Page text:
How to Give Your Driveway and Front Walk More Curb Appeal
Why: Having a beautiful, well-maintained front walk and driveway increases curb appeal, adds value to your home and makes coming home each day a more pleasant experience. Cracked and damaged walkways and driveways can be dangerous, causing falls and damaging tires; improving this area of your home will add beauty and increase safety.
If your existing driveway and front walk are in good condition already, consider adding a decorative edging made from brick or pavers to boost curb appeal.
- Crushed stone and gravel are inexpensive and easy to install, though the gravel will scatter and need replenishing from time to time. Gravel paths and driveways are also difficult to keep cleared of snow.
- Concrete is long lasting (15 to 30 years and beyond) and smooth, and has a modern look. It does tend to crack in cold conditions and does not take well to patches and repairs.
- Asphalt has more give than concrete, making it a good choice for cold climates, and is easily patched and repaired. However, asphalt breaks down more quickly, sometimes requiring repairs or replacement within five years, even in a mild climate.
- Cobblestone and pavers are the longest-lasting option — a cobblestone driveway or walk can last 100 years or more! They are also by far the most expensive options and require the most work initially to prepare the area and lay a foundation for the stone. Repairs are fairly easy with both; you can replace individual stones as needed, making upkeep costs relatively low.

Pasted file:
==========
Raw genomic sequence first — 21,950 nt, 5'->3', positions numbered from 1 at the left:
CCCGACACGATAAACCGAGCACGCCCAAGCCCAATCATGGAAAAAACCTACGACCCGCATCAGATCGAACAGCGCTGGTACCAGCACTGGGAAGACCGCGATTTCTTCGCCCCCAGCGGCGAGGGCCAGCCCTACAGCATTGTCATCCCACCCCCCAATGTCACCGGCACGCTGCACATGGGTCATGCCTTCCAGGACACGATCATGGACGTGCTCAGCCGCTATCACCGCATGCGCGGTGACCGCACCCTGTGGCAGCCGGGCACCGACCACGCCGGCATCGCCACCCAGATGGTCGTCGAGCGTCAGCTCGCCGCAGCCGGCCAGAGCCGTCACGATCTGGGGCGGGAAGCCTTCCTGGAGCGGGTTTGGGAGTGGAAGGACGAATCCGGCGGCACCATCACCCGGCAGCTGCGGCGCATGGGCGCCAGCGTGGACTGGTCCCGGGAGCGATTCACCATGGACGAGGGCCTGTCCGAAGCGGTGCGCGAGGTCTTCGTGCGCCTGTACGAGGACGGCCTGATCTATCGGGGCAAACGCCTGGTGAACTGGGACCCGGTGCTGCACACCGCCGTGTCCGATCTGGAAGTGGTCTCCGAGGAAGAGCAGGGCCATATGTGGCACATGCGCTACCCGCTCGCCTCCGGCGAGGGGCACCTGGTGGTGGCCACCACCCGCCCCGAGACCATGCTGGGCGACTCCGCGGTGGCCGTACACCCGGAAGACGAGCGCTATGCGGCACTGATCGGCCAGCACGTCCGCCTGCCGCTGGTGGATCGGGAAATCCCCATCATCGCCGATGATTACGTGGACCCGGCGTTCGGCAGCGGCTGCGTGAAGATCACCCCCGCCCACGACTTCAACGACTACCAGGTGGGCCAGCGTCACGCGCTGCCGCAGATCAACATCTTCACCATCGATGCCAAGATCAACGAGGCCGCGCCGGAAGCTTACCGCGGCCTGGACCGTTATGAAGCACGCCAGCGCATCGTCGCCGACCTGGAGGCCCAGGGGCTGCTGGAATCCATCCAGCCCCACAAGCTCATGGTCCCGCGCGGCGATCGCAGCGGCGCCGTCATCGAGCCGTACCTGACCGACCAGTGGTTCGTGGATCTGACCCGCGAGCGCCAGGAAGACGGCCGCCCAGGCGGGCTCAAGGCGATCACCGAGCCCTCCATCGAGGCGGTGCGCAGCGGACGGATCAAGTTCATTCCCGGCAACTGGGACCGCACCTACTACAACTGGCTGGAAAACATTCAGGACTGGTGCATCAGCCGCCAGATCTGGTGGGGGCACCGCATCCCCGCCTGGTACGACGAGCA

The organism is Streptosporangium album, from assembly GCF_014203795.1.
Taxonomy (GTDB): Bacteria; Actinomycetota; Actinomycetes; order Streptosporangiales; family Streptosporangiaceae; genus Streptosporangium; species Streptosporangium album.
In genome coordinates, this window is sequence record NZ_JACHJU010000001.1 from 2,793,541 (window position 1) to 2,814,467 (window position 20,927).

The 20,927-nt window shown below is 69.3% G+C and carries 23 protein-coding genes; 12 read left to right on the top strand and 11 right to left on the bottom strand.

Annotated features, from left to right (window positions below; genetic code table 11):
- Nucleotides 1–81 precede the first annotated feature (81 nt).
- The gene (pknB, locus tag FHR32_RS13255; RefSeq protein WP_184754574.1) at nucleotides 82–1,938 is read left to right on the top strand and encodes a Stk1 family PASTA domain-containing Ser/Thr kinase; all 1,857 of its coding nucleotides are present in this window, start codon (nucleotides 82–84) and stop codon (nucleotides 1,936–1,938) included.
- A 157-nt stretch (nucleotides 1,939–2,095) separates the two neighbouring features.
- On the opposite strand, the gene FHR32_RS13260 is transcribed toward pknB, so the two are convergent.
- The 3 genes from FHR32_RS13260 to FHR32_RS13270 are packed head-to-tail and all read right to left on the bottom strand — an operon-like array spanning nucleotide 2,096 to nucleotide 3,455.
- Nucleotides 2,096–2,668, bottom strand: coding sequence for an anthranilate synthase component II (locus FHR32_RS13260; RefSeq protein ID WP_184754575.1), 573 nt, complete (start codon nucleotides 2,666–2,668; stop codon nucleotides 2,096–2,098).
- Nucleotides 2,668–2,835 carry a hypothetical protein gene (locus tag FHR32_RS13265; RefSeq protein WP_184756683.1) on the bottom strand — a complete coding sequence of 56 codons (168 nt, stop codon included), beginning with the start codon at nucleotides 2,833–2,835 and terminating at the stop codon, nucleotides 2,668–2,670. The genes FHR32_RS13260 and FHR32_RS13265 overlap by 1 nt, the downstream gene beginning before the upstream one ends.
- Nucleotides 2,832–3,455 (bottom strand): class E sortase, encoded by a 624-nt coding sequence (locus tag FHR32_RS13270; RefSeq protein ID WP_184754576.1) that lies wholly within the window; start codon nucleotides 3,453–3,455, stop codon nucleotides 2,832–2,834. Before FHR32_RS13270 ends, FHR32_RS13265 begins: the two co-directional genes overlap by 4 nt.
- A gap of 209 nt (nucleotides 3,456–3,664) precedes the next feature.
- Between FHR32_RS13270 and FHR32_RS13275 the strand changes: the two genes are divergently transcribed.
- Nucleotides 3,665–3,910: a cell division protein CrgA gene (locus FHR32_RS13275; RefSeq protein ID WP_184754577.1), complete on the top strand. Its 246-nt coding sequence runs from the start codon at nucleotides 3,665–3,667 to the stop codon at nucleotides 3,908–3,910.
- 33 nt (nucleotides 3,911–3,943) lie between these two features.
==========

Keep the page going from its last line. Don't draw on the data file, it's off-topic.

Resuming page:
- A path or drive made of gravel alone costs about $1 per square foot.
- An asphalt topcoat runs about $2 per square foot; a new asphalt driveway (including a base layer of gravel and several coats of asphalt) costs $3 to $6.50 per square foot.
- A new poured concrete path or driveway costs around $3 to $4 per square foot.
- Pavers cost $6 to $10 per square foot installed, and a cobblestone path or drive costs $12 to $30 per square foot installed.
Good to know: Your driveway and front walk designs should take both beauty and safety into account. Keep the driveway slope modest and have it properly graded to allow water to run off instead of pool. A gently curving drive or path will take up a bit more real estate, but it can be worth it if you love the look.
How long it will take:
- Crushed stone and gravel can be installed in a single day.
- Both asphalt and concrete can generally be installed in one weekend. You can use your new asphalt driveway within 24 hours, but concrete takes about seven days to cure before you can drive on it.
- Cobblestone and pavers take longer to install than the other options — up to a week for a large cobblestone drive. Mortar between stones is usually set and ready to be walked on in about 24 hours.